‘Solid As A Rock’ stands out from its counterparts — just as ‘Agape’ — in no small part because of its musical arrangement. The song’s arrangement does present something of an old school reggae sound. However, the group doesn’t let it dominate the song. Instead, it incorporates more modern guitar and keyboard lines into the song to make it more up-to-date. The use of those more modern influences in the song’s arrangement makes it another easily accessible and radio ready addition to this record. Of course as is the case with ‘Agape’ again, this song’s musical arrangement is only one part of what makes it stand out. Its lyrical theme is important to discuss, too. That theme is one of self-determination and persistence, thus the song’s title ‘Solid As A Rock.” That theme is best illustrated in the song’s final verse in which the group sings, “One day/Oh, one day/things are gonna change/What doesn’t kill me/Can only make me stronger/Growing from the pain…Got to make the best of what this world has given you/It’s up to you…unconditional, you know that we’re solid as a rock.” Similar wording is used earlier in the song as the group addresses naysayers and life’s general challenges. All things considered, the same message of “staying solid as a rock” remains throughout. Keeping that in mind, it is clear here that the group is sending a very positive message that, again, applies to listeners of all ages. When it is coupled with the song’s laid back musical arrangement, that pairing creates such a positive vibe that it makes the song stand out that much more among its counterparts. It is still not the last of the album’s most standout songs. ‘Starlight,’ which comes early in the album’s run, is one more notable inclusion in this record.

‘Starlight’ stands out because of the pairing of its musical arrangement and its lyrical theme. The song’s musical arrangement is a clear throwback to reggae’s roots, with its guitars, keyboards and drums. Even its upbeat tempo is familiar. Keeping that in mind, it doesn’t necessarily stand on its own two feet. However, when that arrangement is coupled with the song’s lyrical theme, which is one of a love song, that pairing makes the song in whole stand out. The group sings of a man who is in love. In fact, it starts off with the statement that “Love is the greatest thing.” From there the group goes on to sing of a man who will love a woman unconditionally, singing, “when the sunlight fades away/And the moonlight starts to wake/Let the sunlight guide the way/Bring your loving my way. This is just the chorus of course. The group sings of all the positives that a woman brings to a man’s life, even calling her a blessing from the heavens and a queen. There is also mention of a man never letting a woman go and working to make sure things work. It would have been so easy for the group to go over the top with way too schmaltzy wording. But it really didn’t do that, nor did it even get away with itself in its delivery of its words. When this is considered with the power in the song’s arrangement, that pairing becomes a whole that stands out among today’s love songs. When it is considered alongside the other songs noted here and those not noted, they make the whole of the record a work that is certain to win applause from the group’s most devout fan base and maybe even garner some new fans. That could include fans who come to the group’s upcoming live shows on its winter 2018 tour, which launches Jan. 24 in Albuquerque, NM. The tour currently runs through Feb. 18 in Colorado Spring, CO and includes performances in Seattle, WA; Bozeman, MT; Eugene, OR and a number of other cities across the midwest and west coast — weather providing.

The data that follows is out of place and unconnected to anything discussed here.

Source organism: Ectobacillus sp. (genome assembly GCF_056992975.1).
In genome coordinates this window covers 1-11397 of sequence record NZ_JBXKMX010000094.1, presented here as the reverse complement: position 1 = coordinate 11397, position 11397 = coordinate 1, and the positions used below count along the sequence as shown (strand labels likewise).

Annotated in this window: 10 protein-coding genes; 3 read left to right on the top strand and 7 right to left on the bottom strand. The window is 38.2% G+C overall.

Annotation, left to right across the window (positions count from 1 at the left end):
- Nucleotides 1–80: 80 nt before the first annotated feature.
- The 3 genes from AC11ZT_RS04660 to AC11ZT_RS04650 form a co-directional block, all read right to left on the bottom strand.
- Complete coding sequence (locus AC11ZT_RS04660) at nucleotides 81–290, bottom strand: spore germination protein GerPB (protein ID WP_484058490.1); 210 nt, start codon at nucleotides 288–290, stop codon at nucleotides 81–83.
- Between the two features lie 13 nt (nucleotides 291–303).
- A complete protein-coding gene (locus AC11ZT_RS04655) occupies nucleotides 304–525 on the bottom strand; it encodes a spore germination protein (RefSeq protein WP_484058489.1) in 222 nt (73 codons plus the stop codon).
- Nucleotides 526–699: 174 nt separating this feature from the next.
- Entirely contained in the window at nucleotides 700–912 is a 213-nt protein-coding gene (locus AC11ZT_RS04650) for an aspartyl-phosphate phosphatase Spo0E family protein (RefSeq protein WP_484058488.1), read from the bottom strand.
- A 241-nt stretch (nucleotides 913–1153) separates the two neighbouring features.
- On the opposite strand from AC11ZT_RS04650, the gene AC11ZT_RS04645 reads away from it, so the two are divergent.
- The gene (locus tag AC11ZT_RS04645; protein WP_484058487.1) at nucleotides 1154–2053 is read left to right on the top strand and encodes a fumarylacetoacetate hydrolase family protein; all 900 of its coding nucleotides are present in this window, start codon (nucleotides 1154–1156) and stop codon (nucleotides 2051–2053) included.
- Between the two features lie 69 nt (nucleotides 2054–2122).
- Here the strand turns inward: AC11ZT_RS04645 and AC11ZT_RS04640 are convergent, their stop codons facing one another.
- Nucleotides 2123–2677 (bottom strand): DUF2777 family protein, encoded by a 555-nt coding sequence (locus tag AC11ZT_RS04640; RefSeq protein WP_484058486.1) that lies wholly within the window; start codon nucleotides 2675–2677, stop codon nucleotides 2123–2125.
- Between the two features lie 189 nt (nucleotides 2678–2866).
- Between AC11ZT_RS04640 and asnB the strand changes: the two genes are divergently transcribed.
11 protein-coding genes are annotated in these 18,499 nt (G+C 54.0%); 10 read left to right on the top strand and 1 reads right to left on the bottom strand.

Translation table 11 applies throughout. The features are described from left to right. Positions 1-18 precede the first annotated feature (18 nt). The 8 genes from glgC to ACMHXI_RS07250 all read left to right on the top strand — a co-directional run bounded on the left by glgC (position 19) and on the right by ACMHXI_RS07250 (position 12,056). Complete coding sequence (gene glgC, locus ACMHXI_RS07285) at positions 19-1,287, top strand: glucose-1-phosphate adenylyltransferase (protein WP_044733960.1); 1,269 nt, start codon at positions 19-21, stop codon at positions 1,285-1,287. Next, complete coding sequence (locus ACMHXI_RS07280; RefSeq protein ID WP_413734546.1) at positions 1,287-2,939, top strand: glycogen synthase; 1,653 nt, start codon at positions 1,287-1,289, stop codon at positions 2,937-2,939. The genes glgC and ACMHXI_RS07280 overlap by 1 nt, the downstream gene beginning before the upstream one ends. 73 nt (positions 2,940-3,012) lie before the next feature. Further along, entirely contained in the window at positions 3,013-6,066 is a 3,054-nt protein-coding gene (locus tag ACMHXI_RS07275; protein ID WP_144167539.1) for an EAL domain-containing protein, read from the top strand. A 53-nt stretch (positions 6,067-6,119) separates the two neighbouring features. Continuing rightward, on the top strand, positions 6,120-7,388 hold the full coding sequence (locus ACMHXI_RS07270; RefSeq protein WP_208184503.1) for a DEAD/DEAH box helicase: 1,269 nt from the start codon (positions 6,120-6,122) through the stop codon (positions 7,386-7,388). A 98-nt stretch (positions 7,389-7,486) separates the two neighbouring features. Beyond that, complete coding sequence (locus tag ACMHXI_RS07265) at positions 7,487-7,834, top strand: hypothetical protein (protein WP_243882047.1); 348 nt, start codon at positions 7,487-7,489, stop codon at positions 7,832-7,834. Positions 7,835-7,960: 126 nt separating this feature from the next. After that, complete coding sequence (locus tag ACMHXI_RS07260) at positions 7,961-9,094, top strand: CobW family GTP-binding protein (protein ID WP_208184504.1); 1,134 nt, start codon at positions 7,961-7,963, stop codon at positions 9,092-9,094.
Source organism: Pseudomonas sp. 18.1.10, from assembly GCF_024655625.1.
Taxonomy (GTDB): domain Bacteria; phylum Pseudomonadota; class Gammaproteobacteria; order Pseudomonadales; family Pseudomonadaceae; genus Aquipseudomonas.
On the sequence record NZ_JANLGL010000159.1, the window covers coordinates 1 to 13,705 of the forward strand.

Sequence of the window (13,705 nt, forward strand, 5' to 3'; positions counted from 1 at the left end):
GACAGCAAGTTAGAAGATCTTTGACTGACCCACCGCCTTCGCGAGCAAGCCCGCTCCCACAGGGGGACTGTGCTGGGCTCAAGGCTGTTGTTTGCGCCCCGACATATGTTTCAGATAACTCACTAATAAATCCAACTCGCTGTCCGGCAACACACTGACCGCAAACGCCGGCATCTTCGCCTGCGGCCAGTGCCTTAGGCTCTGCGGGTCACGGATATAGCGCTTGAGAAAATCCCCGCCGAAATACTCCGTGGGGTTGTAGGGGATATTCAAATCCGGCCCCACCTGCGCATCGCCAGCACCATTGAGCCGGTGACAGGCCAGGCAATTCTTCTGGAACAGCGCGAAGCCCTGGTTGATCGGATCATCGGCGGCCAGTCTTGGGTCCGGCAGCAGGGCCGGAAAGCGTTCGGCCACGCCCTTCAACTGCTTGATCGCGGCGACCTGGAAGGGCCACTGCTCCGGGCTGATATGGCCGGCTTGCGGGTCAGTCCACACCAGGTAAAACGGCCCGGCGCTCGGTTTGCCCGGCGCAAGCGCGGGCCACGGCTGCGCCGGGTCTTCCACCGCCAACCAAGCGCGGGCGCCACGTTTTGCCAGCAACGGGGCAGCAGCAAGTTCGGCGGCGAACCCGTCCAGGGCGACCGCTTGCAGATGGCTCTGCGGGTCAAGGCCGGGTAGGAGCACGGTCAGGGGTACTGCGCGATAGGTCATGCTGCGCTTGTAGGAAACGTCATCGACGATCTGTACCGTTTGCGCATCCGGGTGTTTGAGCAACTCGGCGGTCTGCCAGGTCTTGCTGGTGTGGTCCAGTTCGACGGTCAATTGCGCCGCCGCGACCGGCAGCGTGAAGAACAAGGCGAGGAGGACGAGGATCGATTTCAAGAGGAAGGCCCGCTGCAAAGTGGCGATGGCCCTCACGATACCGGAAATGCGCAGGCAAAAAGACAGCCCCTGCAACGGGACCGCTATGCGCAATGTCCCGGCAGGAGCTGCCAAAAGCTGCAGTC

New Kingston’s new album A Kingston Story: Come From Far is a work that is certain to appeal to the group’s most devout fan base while also possibly earning the group some new fans. That is due to a mix of familiar musical and lyrical material and some newer material that fits easily into any mainstream Top 40 pop radio station’s rotation. Between that material and the group’s more familiar material, the whole of the album proves over its 10 songs and 32 minutes to be another strong new effort from the group. It is available now in stores and online. It likely will be available at the group’s upcoming Winter 2018 tour stops, too. more information on A Kingston Story: Come From Far is available online now along with all of the band’s latest news and more at:

Website: http://newkingstonmusic.com

Facebook: http://www.facebook.com/NewKingston

Twitter: http://twitter.com/NewKingstonLive